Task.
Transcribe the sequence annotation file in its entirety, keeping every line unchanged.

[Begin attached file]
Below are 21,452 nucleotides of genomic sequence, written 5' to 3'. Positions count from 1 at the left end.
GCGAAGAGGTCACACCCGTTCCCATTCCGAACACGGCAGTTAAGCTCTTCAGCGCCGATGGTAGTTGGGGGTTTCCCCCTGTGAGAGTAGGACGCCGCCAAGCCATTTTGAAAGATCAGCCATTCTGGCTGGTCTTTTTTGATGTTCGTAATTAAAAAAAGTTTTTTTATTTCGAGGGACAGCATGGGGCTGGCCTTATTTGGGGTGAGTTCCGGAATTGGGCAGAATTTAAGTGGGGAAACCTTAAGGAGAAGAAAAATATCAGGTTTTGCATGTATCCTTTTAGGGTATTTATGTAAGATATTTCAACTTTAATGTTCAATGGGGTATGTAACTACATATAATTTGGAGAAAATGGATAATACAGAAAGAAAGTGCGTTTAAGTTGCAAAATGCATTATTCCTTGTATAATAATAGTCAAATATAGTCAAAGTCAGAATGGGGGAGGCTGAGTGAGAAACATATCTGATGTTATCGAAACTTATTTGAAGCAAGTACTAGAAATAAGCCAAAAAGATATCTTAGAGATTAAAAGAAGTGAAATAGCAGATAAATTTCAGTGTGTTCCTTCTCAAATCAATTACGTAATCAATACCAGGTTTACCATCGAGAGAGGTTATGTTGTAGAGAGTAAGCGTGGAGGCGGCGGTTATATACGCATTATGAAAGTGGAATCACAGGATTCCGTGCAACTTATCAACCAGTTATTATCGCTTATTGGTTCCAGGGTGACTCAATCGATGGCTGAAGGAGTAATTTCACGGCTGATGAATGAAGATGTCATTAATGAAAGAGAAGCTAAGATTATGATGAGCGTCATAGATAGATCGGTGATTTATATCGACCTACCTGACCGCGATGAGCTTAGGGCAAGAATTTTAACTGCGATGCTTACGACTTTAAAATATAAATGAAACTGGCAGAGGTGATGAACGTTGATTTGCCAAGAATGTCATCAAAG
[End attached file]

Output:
Below are 21,452 nucleotides of genomic sequence, written 5' to 3'. Positions count from 1 at the left end.
GCGAAGAGGTCACACCCGTTCCCATTCCGAACACGGCAGTTAAGCTCTTCAGCGCCGATGGTAGTTGGGGGTTTCCCCCTGTGAGAGTAGGACGCCGCCAAGCCATTTTGAAAGATCAGCCATTCTGGCTGGTCTTTTTTGATGTTCGTAATTAAAAAAAGTTTTTTTATTTCGAGGGACAGCATGGGGCTGGCCTTATTTGGGGTGAGTTCCGGAATTGGGCAGAATTTAAGTGGGGAAACCTTAAGGAGAAGAAAAATATCAGGTTTTGCATGTATCCTTTTAGGGTATTTATGTAAGATATTTCAACTTTAATGTTCAATGGGGTATGTAACTACATATAATTTGGAGAAAATGGATAATACAGAAAGAAAGTGCGTTTAAGTTGCAAAATGCATTATTCCTTGTATAATAATAGTCAAATATAGTCAAAGTCAGAATGGGGGAGGCTGAGTGAGAAACATATCTGATGTTATCGAAACTTATTTGAAGCAAGTACTAGAAATAAGCCAAAAAGATATCTTAGAGATTAAAAGAAGTGAAATAGCAGATAAATTTCAGTGTGTTCCTTCTCAAATCAATTACGTAATCAATACCAGGTTTACCATCGAGAGAGGTTATGTTGTAGAGAGTAAGCGTGGAGGCGGCGGTTATATACGCATTATGAAAGTGGAATCACAGGATTCCGTGCAACTTATCAACCAGTTATTATCGCTTATTGGTTCCAGGGTGACTCAATCGATGGCTGAAGGAGTAATTTCACGGCTGATGAATGAAGATGTCATTAATGAAAGAGAAGCTAAGATTATGATGAGCGTCATAGATAGATCGGTGATTTATATCGACCTACCTGACCGCGATGAGCTTAGGGCAAGAATTTTAACTGCGATGCTTACGACTTTAAAATATAAATGAAACTGGCAGAGGTGATGAACGTTGATTTGCCAAGAATGTCATCAAAG